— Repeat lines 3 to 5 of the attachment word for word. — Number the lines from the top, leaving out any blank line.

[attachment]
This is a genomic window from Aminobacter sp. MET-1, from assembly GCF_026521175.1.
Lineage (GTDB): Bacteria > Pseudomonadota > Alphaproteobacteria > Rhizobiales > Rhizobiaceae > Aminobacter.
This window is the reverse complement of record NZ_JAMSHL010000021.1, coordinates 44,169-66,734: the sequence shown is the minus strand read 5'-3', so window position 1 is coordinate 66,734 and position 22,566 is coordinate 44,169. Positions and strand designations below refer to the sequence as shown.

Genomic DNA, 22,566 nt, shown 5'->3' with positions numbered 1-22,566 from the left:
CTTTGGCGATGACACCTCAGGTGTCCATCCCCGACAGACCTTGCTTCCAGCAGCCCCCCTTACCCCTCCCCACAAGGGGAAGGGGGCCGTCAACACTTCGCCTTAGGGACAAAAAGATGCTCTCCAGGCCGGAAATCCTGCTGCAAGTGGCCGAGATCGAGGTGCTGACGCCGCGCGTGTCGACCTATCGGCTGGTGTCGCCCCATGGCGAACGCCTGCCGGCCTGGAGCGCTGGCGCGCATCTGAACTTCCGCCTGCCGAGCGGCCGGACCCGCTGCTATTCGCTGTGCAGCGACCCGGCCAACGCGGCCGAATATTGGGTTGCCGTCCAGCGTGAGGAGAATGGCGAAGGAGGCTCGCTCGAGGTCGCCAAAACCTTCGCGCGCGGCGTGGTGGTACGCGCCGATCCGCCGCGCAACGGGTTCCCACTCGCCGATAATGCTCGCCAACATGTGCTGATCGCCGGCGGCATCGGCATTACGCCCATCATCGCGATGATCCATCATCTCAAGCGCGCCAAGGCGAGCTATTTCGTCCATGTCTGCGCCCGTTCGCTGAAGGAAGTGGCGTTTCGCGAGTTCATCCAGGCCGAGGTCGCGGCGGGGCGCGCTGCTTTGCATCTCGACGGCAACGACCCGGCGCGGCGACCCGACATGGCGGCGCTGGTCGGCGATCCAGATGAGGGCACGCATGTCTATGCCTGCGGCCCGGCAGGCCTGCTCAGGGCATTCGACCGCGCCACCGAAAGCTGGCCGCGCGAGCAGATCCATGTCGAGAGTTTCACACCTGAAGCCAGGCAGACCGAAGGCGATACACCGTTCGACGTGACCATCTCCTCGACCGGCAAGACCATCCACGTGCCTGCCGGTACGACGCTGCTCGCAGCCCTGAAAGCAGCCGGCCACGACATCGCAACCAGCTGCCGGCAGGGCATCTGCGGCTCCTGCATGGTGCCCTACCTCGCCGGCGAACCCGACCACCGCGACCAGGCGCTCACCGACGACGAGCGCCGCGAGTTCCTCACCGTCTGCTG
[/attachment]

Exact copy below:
This window is the reverse complement of record NZ_JAMSHL010000021.1, coordinates 44,169-66,734: the sequence shown is the minus strand read 5'-3', so window position 1 is coordinate 66,734 and position 22,566 is coordinate 44,169. Positions and strand designations below refer to the sequence as shown.

Genomic DNA, 22,566 nt, shown 5'->3' with positions numbered 1-22,566 from the left:
CTTTGGCGATGACACCTCAGGTGTCCATCCCCGACAGACCTTGCTTCCAGCAGCCCCCCTTACCCCTCCCCACAAGGGGAAGGGGGCCGTCAACACTTCGCCTTAGGGACAAAAAGATGCTCTCCAGGCCGGAAATCCTGCTGCAAGTGGCCGAGATCGAGGTGCTGACGCCGCGCGTGTCGACCTATCGGCTGGTGTCGCCCCATGGCGAACGCCTGCCGGCCTGGAGCGCTGGCGCGCATCTGAACTTCCGCCTGCCGAGCGGCCGGACCCGCTGCTATTCGCTGTGCAGCGACCCGGCCAACGCGGCCGAATATTGGGTTGCCGTCCAGCGTGAGGAGAATGGCGAAGGAGGCTCGCTCGAGGTCGCCAAAACCTTCGCGCGCGGCGTGGTGGTACGCGCCGATCCGCCGCGCAACGGGTTCCCACTCGCCGATAATGCTCGCCAACATGTGCTGATCGCCGGCGGCATCGGCATTACGCCCATCATCGCGATGATCCATCATCTCAAGCGCGCCAAGGCGAGCTATTTCGTCCATGTCTGCGCCCGTTCGCTGAAGGAAGTGGCGTTTCGCGAGTTCATCCAGGCCGAGGTCGCGGCGGGGCGCGCTGCTTTGCATCTCGACGGCAACGACCCGGCGCGGCGACCCGACATGGCGGCGCTGGTCGGCGATCCAGATGAGGGCACGCATGTCTATGCCTGCGGCCCGGCAGGCCTGCTCAGGGCATTCGACCGCGCCACCGAAAGCTGGCCGCGCGAGCAGATCCATGTCGAGAGTTTCACACCTGAAGCCAGGCAGACCGAAGGCGATACACCGTTCGACGTGACCATCTCCTCGACCGGCAAGACCATCCACGTGCCTGCCGGTACGACGCTGCTCGCAGCCCTGAAAGCAGCCGGCCACGACATCGCAACCAGCTGCCGGCAGGGCATCTGCGGCTCCTGCATGGTGCCCTACCTCGCCGGCGAACCCGACCACCGCGACCAGGCGCTCACCGACGACGAGCGCCGCGAGTTCCTCACCGTCTGCTG